Competitive Intelligence

Tactical, Operational & Strategic Analysis of Markets, Competitors & Industries

How would you assess the organizational health of SCIP?   How relevant is SCIP relevant today?  

Views: 861

Reply to This

Replies to This Discussion

I am a former long-term SCIP member (14 years) who blew off the organization a couple of years ago.  I ran the Dallas chapter for several years.  Everything we tried to do, the organization fought us on.  We ran a very successful program and had very innovative events.  I got tired of the way they had of constantly fighting us, in some cases forcing us to change what we wanted for a more expensive/less profitable way of doing the same thing.  

My break with SCIP came when I was lobbied fairly hard to submit a conference presentation proposal (a 1-hour phone call from the executive director), which was then turned down.  Someone who went to that conference later told me almost all of the presenters were sponsors.  Since I'm a solo consultant, that model would never work for me.  I considered myself shut out of SCIP's new business model.

I've been curious about the organization since the change in Executive Director, but not enough to come back....yet.  I've found the CI Division of SLA to be a viable alternative with a lot less objectionable approach.  

Is SCIP relevant?..I'd give that a very conditional maybe.

Mark, thanks for your reply.

May I ask what makes SLA CI Division a good alternative for you?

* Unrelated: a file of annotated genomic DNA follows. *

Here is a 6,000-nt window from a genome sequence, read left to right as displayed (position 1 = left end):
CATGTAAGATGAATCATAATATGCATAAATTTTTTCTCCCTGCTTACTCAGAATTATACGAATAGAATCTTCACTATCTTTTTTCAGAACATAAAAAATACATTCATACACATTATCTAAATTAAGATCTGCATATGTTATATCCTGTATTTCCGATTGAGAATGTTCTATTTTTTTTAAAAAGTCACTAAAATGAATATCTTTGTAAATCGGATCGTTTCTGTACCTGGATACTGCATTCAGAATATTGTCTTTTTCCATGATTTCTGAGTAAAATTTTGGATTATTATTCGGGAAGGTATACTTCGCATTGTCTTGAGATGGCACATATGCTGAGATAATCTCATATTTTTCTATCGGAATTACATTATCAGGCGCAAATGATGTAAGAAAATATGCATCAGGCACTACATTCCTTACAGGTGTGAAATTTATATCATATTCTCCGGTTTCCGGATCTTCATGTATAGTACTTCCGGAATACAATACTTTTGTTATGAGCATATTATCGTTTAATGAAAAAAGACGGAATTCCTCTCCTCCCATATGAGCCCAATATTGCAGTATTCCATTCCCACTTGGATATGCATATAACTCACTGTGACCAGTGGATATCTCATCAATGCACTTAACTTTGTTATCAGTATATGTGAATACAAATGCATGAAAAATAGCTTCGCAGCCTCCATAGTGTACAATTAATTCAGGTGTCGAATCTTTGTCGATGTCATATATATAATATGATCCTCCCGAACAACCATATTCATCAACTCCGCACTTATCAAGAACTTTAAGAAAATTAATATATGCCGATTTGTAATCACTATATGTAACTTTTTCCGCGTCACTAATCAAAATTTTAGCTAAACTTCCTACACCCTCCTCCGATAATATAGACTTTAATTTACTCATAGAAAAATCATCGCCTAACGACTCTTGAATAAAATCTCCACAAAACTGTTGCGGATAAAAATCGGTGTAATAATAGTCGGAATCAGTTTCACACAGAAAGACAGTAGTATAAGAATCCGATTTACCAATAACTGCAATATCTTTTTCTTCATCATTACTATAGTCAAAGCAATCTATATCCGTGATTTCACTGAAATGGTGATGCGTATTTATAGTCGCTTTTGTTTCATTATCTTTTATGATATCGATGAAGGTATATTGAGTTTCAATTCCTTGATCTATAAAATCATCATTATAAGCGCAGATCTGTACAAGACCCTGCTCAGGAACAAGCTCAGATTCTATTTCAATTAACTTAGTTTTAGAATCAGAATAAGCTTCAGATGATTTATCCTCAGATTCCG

SLA CI Division gives me a good opportunity to network and share techniques and experiences.  I find networking much more effective with organizations such as American Marketing Assn, Association for Strategic Planning, and the SLA.  The skills are more diverse, complementary in many cases, and frankly more interesting.

I have some really great friendships I've developed through SCIP networking.  However, I have not developed many employment or contracting opportunities through my contacts at SCIP.  Some folks are able to sell CI services to fellow CI practitioners.  That never worked for me.

When I networked at SCIP 95% of the other participants were low level or middle management researchers.  It took a major effort to bring executives to our events.  At other associations you might meet a senior marketing executive or a VP Strategy.  

I don't harbor animosity towards SCIP.  I'm just putting my efforts elsewhere.  

I'm rather curious why I'm the only responder, though.

SCIP/Frost is spiteful and thin-skinned when it comes to pointing out any flaws or shortcomings they have - that's why people are not responding.  Which of course - given the nature of our field - is incredibly hypocritical of them.   

Also, I think too many have vested interests in the status-quo; which is also why the field has not evolved over the past 15 years.

Frankly, I am waiting for this thread to fall down the memory hole after SCIP leans on the proprietors of CI2020.

Do you really get executives at SLA meetings?

Honestly, I find one of SCIP's biggest shortcomings is that it is too library and info-science centric; not enough strategy people.  Heck, half of CI Magazine has become a bibliography of recent CI academic publications.

No executives at SLA, that is true.  But I've sat at dinner between EXEC VPs and Chief executives at ASP and AMA meetings.  At ASP the VP was from EXXON MOBILE, and the CEO was from a small private firm that was at one time the largest manufacturer of cheerleader uniforms in the country.  

We had 3 executives speak at a special event twice a year in the Dallas SCIP chapter.  Usually from three different industries, their topic was how they used competitive intelligence to achieve some strategic objective.  It was co-sponsored with UT-Dallas, and was enormously successful.  But we actually had the SCIP board come down to "rein us in" because they thought we were out of control.  They loved the event once they saw what we were doing, but continued to give us grief over the nitty gritty details of running the event.